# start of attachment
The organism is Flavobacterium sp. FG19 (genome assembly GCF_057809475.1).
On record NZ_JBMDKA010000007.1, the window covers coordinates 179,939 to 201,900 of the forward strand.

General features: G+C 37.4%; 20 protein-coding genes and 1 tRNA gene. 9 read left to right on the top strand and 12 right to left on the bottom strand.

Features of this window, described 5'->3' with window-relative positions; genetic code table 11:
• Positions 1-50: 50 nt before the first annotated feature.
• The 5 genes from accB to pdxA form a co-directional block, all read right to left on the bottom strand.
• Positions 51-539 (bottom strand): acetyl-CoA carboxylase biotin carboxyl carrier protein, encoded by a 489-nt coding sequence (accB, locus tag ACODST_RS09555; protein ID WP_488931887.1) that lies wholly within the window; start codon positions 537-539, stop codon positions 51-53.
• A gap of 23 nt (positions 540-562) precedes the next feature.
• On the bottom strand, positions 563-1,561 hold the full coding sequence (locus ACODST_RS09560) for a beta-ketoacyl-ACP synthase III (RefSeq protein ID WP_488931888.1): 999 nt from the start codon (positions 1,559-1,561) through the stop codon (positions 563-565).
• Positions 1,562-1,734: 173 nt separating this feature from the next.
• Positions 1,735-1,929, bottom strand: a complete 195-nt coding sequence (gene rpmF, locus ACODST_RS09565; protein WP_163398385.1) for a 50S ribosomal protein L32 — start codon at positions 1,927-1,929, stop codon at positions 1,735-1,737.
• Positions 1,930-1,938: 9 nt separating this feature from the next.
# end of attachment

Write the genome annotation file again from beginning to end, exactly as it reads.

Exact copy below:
The organism is Flavobacterium sp. FG19 (genome assembly GCF_057809475.1).
On record NZ_JBMDKA010000007.1, the window covers coordinates 179,939 to 201,900 of the forward strand.

General features: G+C 37.4%; 20 protein-coding genes and 1 tRNA gene. 9 read left to right on the top strand and 12 right to left on the bottom strand.

Features of this window, described 5'->3' with window-relative positions; genetic code table 11:
• Positions 1-50: 50 nt before the first annotated feature.
• The 5 genes from accB to pdxA form a co-directional block, all read right to left on the bottom strand.
• Positions 51-539 (bottom strand): acetyl-CoA carboxylase biotin carboxyl carrier protein, encoded by a 489-nt coding sequence (accB, locus tag ACODST_RS09555; protein ID WP_488931887.1) that lies wholly within the window; start codon positions 537-539, stop codon positions 51-53.
• A gap of 23 nt (positions 540-562) precedes the next feature.
• On the bottom strand, positions 563-1,561 hold the full coding sequence (locus ACODST_RS09560) for a beta-ketoacyl-ACP synthase III (RefSeq protein ID WP_488931888.1): 999 nt from the start codon (positions 1,559-1,561) through the stop codon (positions 563-565).
• Positions 1,562-1,734: 173 nt separating this feature from the next.
• Positions 1,735-1,929, bottom strand: a complete 195-nt coding sequence (gene rpmF, locus ACODST_RS09565; protein WP_163398385.1) for a 50S ribosomal protein L32 — start codon at positions 1,927-1,929, stop codon at positions 1,735-1,737.
• Positions 1,930-1,938: 9 nt separating this feature from the next.